The green engineer as an enabler of life-cycle management in manufacturing: models and practices
The last 20 years corporate environmental management has developed from pollution control and emission prevention, to include a greater responsibility for indirect environmental issues along the whole product life cycle. This thesis aims at providing a better understanding of how such environmental life-cycle management can be applied on manufacturing processes. Previous environmental management research has argued for the integration environmental work in daily operations. This thesis investigates how the production engineers in the operational core of the organization may better understand and take action to reduce the life-cycle environmental impact of manufacturing processes.
Through the use of both practice studies and life-cycle assessment (LCA) method development, two research questions are explored; regarding (1) how the LCA methodology can be adapted for producing results that make sense to engineers in manufacturing, and (2) what is influencing production engineers to consider environmental aspects in their daily work.
The conventional product-centred LCA methodology is redefined to capture the environmental performance of a manufacturing process. The approach takes into account the power of influence of production engineers, and produce results that are related to the production processes of a company. The LCA method is combined with discrete-event simulation (DES) to identify technical improvement potentials in the manufacturing system. The proposed LCA-DES method offers the possibility to recognize, for a particular work role in manufacturing, the most significant factors influencing the environmental performance of manufacturing processes.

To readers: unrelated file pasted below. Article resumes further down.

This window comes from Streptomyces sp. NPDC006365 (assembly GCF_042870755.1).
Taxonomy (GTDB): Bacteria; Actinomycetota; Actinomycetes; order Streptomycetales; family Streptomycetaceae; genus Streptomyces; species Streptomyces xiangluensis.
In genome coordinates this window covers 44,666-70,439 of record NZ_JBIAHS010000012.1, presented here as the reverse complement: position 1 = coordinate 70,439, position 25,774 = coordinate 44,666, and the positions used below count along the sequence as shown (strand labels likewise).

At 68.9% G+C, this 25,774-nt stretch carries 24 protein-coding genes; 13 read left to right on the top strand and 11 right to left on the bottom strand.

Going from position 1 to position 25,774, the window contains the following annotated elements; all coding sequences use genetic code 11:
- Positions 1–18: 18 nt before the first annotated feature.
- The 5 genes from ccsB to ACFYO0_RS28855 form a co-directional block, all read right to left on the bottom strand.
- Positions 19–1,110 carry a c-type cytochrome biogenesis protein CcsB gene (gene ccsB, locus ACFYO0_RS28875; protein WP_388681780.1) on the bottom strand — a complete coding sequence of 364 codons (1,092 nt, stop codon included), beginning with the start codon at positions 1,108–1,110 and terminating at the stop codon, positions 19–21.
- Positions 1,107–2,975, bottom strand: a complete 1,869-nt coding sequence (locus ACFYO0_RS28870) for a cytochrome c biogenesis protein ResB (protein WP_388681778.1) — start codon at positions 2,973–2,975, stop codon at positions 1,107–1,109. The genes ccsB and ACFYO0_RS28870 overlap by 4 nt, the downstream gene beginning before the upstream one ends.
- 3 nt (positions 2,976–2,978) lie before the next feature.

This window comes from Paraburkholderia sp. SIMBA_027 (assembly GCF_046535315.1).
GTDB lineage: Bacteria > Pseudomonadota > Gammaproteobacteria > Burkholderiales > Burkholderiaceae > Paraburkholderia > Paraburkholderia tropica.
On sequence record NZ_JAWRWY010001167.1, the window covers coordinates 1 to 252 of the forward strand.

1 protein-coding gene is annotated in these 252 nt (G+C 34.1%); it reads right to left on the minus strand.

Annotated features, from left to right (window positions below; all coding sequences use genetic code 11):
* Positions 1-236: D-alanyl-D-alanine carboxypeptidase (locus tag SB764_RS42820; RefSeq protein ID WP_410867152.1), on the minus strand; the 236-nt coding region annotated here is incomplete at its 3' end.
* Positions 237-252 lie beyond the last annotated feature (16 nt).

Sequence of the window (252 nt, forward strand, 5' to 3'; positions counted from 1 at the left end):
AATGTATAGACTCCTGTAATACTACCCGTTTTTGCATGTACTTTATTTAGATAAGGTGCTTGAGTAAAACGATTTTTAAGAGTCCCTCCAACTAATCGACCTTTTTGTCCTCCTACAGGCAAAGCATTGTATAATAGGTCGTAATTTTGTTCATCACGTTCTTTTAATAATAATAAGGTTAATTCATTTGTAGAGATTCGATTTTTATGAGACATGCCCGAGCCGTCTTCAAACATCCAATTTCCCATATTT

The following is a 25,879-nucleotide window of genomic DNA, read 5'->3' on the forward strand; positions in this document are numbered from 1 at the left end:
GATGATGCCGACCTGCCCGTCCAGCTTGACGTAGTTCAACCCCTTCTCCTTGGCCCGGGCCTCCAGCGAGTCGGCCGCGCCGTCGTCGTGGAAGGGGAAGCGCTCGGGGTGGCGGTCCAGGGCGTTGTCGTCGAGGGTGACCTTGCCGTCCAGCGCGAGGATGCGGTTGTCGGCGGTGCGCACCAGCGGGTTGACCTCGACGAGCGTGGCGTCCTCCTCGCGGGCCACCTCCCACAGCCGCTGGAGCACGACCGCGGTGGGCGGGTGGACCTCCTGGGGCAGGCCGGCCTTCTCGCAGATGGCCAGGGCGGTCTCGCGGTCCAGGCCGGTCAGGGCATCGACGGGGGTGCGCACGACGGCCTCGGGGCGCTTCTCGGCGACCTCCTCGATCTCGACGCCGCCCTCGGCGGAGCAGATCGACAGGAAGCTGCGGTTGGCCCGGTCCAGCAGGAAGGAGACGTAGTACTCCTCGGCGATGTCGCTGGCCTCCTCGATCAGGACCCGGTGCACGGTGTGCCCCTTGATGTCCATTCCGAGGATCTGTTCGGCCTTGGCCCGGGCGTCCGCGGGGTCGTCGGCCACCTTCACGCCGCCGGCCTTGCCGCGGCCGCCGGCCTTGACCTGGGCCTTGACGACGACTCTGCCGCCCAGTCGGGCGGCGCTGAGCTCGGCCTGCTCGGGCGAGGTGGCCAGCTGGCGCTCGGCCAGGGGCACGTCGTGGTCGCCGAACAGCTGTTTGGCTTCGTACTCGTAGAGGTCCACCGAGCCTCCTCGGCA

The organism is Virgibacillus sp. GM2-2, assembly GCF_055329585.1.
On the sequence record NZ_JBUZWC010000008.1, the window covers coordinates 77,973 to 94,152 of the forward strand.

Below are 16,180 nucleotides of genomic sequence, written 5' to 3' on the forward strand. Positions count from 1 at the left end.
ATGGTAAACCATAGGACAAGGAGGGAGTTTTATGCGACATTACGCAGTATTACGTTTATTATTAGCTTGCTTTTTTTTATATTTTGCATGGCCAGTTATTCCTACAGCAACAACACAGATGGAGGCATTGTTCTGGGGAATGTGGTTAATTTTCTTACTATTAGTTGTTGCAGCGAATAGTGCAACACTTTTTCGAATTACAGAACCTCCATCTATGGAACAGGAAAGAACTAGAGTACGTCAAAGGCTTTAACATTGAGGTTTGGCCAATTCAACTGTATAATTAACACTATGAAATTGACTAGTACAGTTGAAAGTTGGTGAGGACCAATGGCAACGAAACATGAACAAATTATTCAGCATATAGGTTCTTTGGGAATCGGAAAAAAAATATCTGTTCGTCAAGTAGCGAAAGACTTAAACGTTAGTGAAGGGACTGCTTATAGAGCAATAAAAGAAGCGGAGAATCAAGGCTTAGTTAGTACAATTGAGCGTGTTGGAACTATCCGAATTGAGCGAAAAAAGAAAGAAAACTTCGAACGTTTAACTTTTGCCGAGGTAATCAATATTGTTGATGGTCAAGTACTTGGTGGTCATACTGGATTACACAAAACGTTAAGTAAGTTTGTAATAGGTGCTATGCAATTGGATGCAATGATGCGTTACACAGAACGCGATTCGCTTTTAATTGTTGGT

From the practice studies a wider organizational perspective is applied. The analysis unfolds the challenges of a transition from facility-oriented environmental management to life-cycle management in manufacturing. First, the prevailing understanding that it is preferable with a co-management of several issues, leading to an “integration” of various management systems, for environmental management is challenged. Second, a need of distinguishing between direct and indirect emissions in environmental management in manufacturing is identified. The work to reduce indirect impacts of manufacturing operations need to be driven by manufacturing and engineering managers and thus be included in the normal work of improving the technical performance of the manufacturing process.
The thesis presents a model to understand why socio-technical factors become either a barrier or driver for the engineers to include environmental aspects in their work. It includes organizational factors, similar to earlier literature, but sees them from the perspective of the individual engineer, instead of as abstract factors, applied to describe the whole system, or organization. The proposed decision making model describes the driving force of environmental work as residing in the interplay of these factors. It is the situational interaction of several factors that determine action by the engineers and thereby also the environmental life-cycle work in the company.